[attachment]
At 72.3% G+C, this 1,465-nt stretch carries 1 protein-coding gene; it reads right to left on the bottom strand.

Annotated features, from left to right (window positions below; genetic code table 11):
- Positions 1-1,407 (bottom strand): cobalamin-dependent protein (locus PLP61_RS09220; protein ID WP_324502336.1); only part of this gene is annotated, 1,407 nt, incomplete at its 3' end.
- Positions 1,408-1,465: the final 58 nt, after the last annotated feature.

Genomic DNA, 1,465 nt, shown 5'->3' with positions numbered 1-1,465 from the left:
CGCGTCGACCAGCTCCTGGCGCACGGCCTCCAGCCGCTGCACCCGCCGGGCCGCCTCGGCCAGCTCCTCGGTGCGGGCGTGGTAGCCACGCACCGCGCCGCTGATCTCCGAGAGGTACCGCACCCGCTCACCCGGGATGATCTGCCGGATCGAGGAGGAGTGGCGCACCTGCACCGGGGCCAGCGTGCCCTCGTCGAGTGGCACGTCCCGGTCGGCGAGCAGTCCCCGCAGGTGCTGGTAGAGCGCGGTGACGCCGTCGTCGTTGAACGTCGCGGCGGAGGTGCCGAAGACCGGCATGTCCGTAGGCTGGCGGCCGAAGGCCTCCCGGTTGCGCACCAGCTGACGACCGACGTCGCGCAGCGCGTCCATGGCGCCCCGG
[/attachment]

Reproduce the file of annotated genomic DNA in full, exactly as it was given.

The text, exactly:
At 72.3% G+C, this 1,465-nt stretch carries 1 protein-coding gene; it reads right to left on the bottom strand.

Annotated features, from left to right (window positions below; genetic code table 11):
- Positions 1-1,407 (bottom strand): cobalamin-dependent protein (locus PLP61_RS09220; protein ID WP_324502336.1); only part of this gene is annotated, 1,407 nt, incomplete at its 3' end.
- Positions 1,408-1,465: the final 58 nt, after the last annotated feature.

Genomic DNA, 1,465 nt, shown 5'->3' with positions numbered 1-1,465 from the left:
CGCGTCGACCAGCTCCTGGCGCACGGCCTCCAGCCGCTGCACCCGCCGGGCCGCCTCGGCCAGCTCCTCGGTGCGGGCGTGGTAGCCACGCACCGCGCCGCTGATCTCCGAGAGGTACCGCACCCGCTCACCCGGGATGATCTGCCGGATCGAGGAGGAGTGGCGCACCTGCACCGGGGCCAGCGTGCCCTCGTCGAGTGGCACGTCCCGGTCGGCGAGCAGTCCCCGCAGGTGCTGGTAGAGCGCGGTGACGCCGTCGTCGTTGAACGTCGCGGCGGAGGTGCCGAAGACCGGCATGTCCGTAGGCTGGCGGCCGAAGGCCTCCCGGTTGCGCACCAGCTGACGACCGACGTCGCGCAGCGCGTCCATGGCGCCCCGG